Language

Before Europeans arrived in Australia, about 250 diverse Indigenous languages were spoken. Some of these are still spoken today but many have died out.

In 2006, 55 695 or 11 per cent of Indigenous people spoke an Indigenous language at home. Indigenous languages were more likely to be spoken in the centre and north of Australia than in the southern cities. In the Northern Territory, for example, 54 per cent of Indigenous people spoke an Indigenous language at home.

Spirituality

Most Indigenous belief systems centre on the ‘Dreaming’ or ‘Dreamtime’ to explain life and the origin of the world. In the Dreaming, ancestral beings created features of the land, sea and sky, as well as humans, animals and plants. The Dreaming describes the actions and travels of these beings, some of whom were themselves transformed into features of the landscape, like the Three Sisters rock formation in the Blue Mountains.

These beliefs have governed every aspect of Indigenous peoples’ lives and relationships with the land. They are the subject of traditional stories, music and artwork across the continent.

Art and culture

Australian Indigenous art is one of the oldest continuous art traditions in the world. The earliest Indigenous art forms were paintings and engravings on boulders, rock shelters and cave walls, some of which date back 30 000 years. Modern Indigenous paintings are the most recent expression of this tradition, which is now acclaimed in Australia and internationally. Body painting, tree carving, bark painting, weaving and sculpture are other traditional Indigenous art forms. Contemporary Indigenous art also includes printmaking, fabric printing, ceramics and glassmaking.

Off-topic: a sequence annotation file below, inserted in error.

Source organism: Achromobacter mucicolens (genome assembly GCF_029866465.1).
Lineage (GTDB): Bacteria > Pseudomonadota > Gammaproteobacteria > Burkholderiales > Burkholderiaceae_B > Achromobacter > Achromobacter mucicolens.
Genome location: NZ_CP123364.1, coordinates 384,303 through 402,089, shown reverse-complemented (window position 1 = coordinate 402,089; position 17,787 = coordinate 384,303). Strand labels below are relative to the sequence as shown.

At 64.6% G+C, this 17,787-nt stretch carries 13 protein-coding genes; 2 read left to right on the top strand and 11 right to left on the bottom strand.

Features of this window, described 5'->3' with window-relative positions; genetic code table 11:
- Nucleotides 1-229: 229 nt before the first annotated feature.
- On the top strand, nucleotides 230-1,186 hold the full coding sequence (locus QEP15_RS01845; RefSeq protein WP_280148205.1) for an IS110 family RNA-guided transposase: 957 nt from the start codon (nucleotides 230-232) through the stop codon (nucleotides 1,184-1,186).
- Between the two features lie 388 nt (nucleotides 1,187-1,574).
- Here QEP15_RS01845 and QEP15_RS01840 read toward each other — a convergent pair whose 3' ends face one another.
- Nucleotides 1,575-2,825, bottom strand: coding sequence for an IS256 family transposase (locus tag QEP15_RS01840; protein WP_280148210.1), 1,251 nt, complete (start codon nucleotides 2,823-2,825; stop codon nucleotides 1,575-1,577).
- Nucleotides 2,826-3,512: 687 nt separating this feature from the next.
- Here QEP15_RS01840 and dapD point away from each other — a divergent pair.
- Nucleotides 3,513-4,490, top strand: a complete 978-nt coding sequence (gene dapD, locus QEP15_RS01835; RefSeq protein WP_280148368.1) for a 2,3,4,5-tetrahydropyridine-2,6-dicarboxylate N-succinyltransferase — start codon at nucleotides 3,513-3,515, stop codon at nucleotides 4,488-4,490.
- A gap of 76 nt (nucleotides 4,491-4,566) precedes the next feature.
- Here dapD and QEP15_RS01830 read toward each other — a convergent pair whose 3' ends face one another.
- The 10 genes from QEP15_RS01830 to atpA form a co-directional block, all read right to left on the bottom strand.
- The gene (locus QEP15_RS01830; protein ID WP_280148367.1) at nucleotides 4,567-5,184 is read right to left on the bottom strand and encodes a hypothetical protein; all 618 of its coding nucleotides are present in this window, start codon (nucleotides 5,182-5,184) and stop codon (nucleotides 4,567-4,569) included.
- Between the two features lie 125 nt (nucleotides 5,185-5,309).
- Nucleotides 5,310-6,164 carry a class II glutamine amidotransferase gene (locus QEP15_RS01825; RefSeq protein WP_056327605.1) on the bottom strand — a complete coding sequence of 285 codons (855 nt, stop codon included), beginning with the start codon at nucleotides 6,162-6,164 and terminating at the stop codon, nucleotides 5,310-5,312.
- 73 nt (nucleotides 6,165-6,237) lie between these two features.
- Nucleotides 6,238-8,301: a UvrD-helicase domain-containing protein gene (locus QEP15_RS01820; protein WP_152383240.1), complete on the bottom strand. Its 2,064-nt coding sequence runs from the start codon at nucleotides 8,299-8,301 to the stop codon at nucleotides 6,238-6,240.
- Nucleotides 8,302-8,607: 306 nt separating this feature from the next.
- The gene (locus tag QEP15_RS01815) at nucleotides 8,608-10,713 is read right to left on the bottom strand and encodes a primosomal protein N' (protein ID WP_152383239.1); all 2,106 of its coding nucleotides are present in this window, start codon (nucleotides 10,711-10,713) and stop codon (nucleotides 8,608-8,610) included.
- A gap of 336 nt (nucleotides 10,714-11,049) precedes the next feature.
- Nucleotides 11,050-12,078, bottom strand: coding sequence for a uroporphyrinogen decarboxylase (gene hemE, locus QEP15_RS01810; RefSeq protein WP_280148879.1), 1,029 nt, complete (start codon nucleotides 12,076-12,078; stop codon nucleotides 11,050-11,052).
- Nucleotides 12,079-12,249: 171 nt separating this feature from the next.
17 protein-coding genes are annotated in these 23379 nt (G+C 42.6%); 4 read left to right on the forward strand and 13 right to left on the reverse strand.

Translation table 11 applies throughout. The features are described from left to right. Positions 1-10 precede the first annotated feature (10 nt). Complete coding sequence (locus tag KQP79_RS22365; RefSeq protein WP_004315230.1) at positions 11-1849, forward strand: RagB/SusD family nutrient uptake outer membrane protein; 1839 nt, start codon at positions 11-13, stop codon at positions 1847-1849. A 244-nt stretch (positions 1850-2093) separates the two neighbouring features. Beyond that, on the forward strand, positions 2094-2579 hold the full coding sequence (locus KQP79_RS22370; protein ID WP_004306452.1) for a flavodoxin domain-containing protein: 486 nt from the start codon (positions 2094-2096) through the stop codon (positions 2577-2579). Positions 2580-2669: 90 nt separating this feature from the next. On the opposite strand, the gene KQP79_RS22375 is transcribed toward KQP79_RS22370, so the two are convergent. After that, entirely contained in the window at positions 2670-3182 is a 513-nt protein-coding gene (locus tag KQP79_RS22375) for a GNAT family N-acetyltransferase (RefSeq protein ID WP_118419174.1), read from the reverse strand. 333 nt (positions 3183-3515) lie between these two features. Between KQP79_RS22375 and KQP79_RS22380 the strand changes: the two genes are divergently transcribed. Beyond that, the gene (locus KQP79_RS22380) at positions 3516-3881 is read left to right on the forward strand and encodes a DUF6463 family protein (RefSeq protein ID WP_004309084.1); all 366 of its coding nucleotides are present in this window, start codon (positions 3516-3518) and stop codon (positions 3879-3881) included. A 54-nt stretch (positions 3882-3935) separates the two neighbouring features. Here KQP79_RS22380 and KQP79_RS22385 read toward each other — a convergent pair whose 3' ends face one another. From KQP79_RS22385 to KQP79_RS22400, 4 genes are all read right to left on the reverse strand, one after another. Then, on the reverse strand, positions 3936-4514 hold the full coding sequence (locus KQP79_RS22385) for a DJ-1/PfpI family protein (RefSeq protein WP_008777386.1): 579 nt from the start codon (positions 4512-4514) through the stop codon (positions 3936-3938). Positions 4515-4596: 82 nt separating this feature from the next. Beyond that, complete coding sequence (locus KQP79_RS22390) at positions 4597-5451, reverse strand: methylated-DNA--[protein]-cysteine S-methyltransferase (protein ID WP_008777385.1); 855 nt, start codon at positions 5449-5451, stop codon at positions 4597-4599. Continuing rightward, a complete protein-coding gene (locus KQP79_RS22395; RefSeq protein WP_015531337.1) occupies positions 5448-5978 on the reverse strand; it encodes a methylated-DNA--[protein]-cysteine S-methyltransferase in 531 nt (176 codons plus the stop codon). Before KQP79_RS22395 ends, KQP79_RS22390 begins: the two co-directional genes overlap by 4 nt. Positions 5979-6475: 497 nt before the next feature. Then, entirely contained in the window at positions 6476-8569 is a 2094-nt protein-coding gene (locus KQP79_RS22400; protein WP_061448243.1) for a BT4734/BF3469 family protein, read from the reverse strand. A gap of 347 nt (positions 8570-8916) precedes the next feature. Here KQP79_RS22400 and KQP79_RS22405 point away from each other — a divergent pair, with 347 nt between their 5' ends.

Indigenous peoples have a rich musical tradition and celebrate the deeds and journeys of their creator ancestors in ceremonial song and dance. Traditional Indigenous music was predominantly vocal but musical instruments like didgeridoos were used as accompaniments. Today, Indigenous performing arts feature in cultural festivals across Australia. New styles of Indigenous music have developed and merged with other musical genres, like rock music.